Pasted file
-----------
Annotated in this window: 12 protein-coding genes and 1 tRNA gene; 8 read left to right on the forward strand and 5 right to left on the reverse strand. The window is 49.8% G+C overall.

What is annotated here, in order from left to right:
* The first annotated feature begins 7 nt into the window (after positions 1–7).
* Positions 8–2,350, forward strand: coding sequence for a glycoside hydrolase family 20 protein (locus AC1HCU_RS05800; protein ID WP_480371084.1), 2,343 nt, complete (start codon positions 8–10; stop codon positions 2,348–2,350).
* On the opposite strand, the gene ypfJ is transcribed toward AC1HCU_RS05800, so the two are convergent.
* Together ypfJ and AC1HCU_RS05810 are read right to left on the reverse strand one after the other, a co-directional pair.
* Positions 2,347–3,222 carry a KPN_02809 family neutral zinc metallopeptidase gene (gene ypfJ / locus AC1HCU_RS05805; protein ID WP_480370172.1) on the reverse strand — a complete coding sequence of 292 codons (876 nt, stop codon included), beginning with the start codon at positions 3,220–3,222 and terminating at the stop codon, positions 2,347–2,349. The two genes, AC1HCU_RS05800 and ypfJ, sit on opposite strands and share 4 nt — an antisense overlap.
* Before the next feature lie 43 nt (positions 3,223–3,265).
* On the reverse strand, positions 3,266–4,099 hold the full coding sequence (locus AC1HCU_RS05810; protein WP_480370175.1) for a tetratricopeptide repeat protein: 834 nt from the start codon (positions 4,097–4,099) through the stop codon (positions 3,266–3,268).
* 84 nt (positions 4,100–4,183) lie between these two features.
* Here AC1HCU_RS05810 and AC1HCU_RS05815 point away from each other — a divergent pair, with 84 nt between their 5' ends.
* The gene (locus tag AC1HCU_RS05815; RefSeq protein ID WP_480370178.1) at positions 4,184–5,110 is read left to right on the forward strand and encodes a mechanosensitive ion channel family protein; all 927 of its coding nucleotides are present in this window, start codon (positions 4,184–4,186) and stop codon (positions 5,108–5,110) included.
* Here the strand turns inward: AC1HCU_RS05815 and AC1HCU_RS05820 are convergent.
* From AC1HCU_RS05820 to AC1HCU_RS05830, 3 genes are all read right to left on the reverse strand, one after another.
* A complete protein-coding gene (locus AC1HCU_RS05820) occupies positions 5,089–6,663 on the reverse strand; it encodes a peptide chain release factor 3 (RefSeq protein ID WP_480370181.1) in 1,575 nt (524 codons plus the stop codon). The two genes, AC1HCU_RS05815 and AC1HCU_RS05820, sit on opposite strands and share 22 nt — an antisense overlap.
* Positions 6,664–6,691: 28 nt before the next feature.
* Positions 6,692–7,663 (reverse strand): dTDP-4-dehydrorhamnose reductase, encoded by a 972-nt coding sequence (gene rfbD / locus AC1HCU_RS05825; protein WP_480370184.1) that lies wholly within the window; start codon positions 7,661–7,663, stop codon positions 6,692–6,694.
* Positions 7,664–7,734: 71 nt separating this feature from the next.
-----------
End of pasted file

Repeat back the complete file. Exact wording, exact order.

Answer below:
Annotated in this window: 12 protein-coding genes and 1 tRNA gene; 8 read left to right on the forward strand and 5 right to left on the reverse strand. The window is 49.8% G+C overall.

What is annotated here, in order from left to right:
* The first annotated feature begins 7 nt into the window (after positions 1–7).
* Positions 8–2,350, forward strand: coding sequence for a glycoside hydrolase family 20 protein (locus AC1HCU_RS05800; protein ID WP_480371084.1), 2,343 nt, complete (start codon positions 8–10; stop codon positions 2,348–2,350).
* On the opposite strand, the gene ypfJ is transcribed toward AC1HCU_RS05800, so the two are convergent.
* Together ypfJ and AC1HCU_RS05810 are read right to left on the reverse strand one after the other, a co-directional pair.
* Positions 2,347–3,222 carry a KPN_02809 family neutral zinc metallopeptidase gene (gene ypfJ / locus AC1HCU_RS05805; protein ID WP_480370172.1) on the reverse strand — a complete coding sequence of 292 codons (876 nt, stop codon included), beginning with the start codon at positions 3,220–3,222 and terminating at the stop codon, positions 2,347–2,349. The two genes, AC1HCU_RS05800 and ypfJ, sit on opposite strands and share 4 nt — an antisense overlap.
* Before the next feature lie 43 nt (positions 3,223–3,265).
* On the reverse strand, positions 3,266–4,099 hold the full coding sequence (locus AC1HCU_RS05810; protein WP_480370175.1) for a tetratricopeptide repeat protein: 834 nt from the start codon (positions 4,097–4,099) through the stop codon (positions 3,266–3,268).
* 84 nt (positions 4,100–4,183) lie between these two features.
* Here AC1HCU_RS05810 and AC1HCU_RS05815 point away from each other — a divergent pair, with 84 nt between their 5' ends.
* The gene (locus tag AC1HCU_RS05815; RefSeq protein ID WP_480370178.1) at positions 4,184–5,110 is read left to right on the forward strand and encodes a mechanosensitive ion channel family protein; all 927 of its coding nucleotides are present in this window, start codon (positions 4,184–4,186) and stop codon (positions 5,108–5,110) included.
* Here the strand turns inward: AC1HCU_RS05815 and AC1HCU_RS05820 are convergent.
* From AC1HCU_RS05820 to AC1HCU_RS05830, 3 genes are all read right to left on the reverse strand, one after another.
* A complete protein-coding gene (locus AC1HCU_RS05820) occupies positions 5,089–6,663 on the reverse strand; it encodes a peptide chain release factor 3 (RefSeq protein ID WP_480370181.1) in 1,575 nt (524 codons plus the stop codon). The two genes, AC1HCU_RS05815 and AC1HCU_RS05820, sit on opposite strands and share 22 nt — an antisense overlap.
* Positions 6,664–6,691: 28 nt before the next feature.
* Positions 6,692–7,663 (reverse strand): dTDP-4-dehydrorhamnose reductase, encoded by a 972-nt coding sequence (gene rfbD / locus AC1HCU_RS05825; protein WP_480370184.1) that lies wholly within the window; start codon positions 7,661–7,663, stop codon positions 6,692–6,694.
* Positions 7,664–7,734: 71 nt separating this feature from the next.